Support for Working Families

Four decades of steady growth in female
employment have gone a long way toward closing the job gap between women and men
in the industrialized countries. One of the most striking changes in Europe and
the United States has been the rise in employment among mothers with young
children. Nearly 85 percent of U.S. mothers employed before childbearing now
return to work before their child's first birthday. Although this is an
encouraging trend from the perspective of gender equality in the marketplace, it
is raising a new and difficult question about arrangements in the home: If
everyone is working in the market, who is caring for the children?

Many parents in the industrialized countries find themselves navigating
uncertain new terrain between a society that expects women to bear the primary
responsibility for caring in the home and a society that expects, and
increasingly requires, all adults to be at work in the market. Mothers and
fathers are struggling to craft private solutions to this problem. But rather
than resolving the question of who will care for children when everyone is on the
job, these private solutions often exacerbate gender inequality, overburden the
parents, and ultimately lead to poor-quality child care.

Although such problems are not unique to the United States, they may be more
acute in this country because families have access to so little public support.
The nation's policy makers and opinion leaders have been preoccupied in recent
years with the promotion of "family values." Compared with most of Europe,
however, this country provides exceptionally meager help to children, their
parents, and the workers--mostly women--who care for other people's children. And
despite the current preoccupation with getting everyone--particularly poor
mothers--into the work force, the United States does much less than European
countries to remove employment barriers for women with young children.

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color="darkred">The Problem of Private Solutions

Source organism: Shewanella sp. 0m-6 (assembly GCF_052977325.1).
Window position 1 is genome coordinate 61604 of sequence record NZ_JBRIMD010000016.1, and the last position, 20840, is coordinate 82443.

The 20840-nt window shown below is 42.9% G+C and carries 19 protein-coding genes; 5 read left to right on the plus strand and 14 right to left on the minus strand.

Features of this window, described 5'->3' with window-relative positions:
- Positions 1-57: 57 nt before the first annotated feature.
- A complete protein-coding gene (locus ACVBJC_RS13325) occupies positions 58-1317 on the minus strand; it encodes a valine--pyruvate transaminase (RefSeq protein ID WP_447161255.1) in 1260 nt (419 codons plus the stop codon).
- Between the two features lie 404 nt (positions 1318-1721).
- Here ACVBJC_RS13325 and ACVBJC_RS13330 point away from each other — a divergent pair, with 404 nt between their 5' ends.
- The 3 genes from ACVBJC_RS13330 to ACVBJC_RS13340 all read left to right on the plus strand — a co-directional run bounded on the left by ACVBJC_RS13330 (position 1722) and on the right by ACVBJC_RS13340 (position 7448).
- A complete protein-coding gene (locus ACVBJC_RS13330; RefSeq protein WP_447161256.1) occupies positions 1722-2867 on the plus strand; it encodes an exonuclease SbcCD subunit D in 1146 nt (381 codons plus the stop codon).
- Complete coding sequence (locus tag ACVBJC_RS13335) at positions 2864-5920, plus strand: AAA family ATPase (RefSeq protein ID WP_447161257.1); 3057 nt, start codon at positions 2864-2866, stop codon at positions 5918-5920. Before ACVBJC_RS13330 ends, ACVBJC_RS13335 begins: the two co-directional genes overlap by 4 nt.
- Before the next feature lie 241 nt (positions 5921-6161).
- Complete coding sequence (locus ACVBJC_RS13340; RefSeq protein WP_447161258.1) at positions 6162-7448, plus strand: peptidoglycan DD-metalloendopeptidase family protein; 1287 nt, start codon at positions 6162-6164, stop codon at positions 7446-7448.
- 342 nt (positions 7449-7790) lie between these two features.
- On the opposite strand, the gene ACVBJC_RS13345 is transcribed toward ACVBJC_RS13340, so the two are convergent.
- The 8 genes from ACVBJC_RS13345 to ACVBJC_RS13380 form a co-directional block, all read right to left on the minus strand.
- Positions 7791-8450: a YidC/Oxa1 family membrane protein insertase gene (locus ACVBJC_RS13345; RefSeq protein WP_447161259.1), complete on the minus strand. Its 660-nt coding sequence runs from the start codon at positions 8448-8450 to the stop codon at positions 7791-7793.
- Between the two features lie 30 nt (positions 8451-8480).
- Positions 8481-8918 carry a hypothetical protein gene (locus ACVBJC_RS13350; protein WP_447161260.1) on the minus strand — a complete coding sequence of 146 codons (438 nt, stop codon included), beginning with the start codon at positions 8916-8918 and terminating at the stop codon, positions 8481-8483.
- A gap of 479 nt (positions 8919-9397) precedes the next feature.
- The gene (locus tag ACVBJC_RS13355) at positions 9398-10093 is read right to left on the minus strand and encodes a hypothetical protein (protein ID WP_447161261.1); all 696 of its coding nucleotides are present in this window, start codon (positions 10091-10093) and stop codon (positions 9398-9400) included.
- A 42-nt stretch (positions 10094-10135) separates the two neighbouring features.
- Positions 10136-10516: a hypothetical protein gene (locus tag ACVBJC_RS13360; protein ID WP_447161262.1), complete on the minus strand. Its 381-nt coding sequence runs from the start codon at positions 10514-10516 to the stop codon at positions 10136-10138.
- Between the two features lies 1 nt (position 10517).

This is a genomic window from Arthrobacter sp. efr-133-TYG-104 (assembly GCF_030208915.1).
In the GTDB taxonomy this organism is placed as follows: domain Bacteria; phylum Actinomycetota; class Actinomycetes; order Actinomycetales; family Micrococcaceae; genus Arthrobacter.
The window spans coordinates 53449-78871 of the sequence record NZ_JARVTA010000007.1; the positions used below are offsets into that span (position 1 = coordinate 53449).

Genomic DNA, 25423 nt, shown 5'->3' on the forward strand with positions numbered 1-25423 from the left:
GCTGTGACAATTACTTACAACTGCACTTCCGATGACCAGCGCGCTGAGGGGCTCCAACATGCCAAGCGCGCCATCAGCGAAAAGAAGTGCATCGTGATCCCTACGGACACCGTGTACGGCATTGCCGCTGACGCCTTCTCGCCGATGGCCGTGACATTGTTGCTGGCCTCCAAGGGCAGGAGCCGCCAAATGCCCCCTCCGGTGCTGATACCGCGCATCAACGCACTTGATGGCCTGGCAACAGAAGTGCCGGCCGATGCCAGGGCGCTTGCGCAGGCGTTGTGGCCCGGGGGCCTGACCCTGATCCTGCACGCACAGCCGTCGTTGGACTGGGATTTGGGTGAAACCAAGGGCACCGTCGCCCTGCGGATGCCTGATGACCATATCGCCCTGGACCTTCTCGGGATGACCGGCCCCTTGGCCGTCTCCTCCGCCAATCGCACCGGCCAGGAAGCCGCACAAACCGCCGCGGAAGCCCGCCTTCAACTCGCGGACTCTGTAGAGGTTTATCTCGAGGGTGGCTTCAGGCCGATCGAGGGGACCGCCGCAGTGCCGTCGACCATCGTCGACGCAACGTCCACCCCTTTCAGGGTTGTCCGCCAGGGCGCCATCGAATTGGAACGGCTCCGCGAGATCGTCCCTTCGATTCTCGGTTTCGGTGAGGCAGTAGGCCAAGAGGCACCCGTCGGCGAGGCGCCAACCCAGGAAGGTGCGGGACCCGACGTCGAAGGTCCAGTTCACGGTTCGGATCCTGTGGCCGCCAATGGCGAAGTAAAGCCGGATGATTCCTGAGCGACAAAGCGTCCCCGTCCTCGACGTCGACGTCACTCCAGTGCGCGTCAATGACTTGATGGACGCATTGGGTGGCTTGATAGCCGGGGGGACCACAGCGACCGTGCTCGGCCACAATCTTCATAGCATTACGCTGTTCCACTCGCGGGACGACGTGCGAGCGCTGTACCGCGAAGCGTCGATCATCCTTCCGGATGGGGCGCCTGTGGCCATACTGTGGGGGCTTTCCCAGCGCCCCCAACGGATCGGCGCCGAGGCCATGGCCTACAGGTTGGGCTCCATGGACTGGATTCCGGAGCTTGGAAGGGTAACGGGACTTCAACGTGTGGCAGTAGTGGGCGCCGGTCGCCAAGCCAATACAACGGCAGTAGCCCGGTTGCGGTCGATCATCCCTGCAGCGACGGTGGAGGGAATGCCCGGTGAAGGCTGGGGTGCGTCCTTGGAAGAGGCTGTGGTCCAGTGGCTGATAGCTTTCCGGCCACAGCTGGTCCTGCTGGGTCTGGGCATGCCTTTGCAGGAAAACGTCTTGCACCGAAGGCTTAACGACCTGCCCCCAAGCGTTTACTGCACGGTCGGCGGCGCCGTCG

One private solution to child care adopted by many parents in the United
States is the combining of parental caregiving and part-time employment. Because
the parents who work reduced hours are overwhelmingly mothers--only 42 percent of
American women work full-time year round--this solution exacerbates gender
inequality in both the market and the caring spheres. Part-time work schedules,
career interruptions, and intermittent employment relegate many women to the
least remunerative and rewarding jobs; and these employment patterns contribute
to wage penalties that persist long after the children are grown. In dual-parent
families with children below school age, married mothers' labor-market income
accounts for, at most, a third of families' total labor-market income across the
industrialized countries; in the United States, it accounts for only one quarter.

Another private solution is the combining of substitute care for children and
full-time parental employment. Although this works well for some families, many
others find themselves overburdened by the demands of the market and the home.
Women in particular often work the equivalent of a double shift, combining
full-time paid work with unpaid caregiving. In a recent article in
Demography, href="http://www.bc.edu/bc_org/avp/csom/cwf/granteepages/bianchi.html">Suzanne
Bianchi concludes that despite the increase in mothers' labor-market
activities, their time spent with their children remained nearly constant between
1965 and 1998. Where do employed mothers get the time? The data suggest that they
do less of everything else, including housework, volunteering, engaging in
leisure activities, and sleeping.

More parental employment also means children spend much more time in substitute
care. Recent increases in the use of child care in the United States have been
particularly sharp for children below age one, 44 percent of whom are now in some
form of nonparental child care. The extensive reliance on substitute child care
imposes a heavy financial burden, consuming as much as 35 percent of household
income for poor working families. It also raises concerns about the quality of
care in children's youngest and most developmentally sensitive years. These
concerns are particularly acute in the United States, where experts conclude that
nearly two-thirds of the mostly private nonparental child care settings provide
only fair-to-poor care.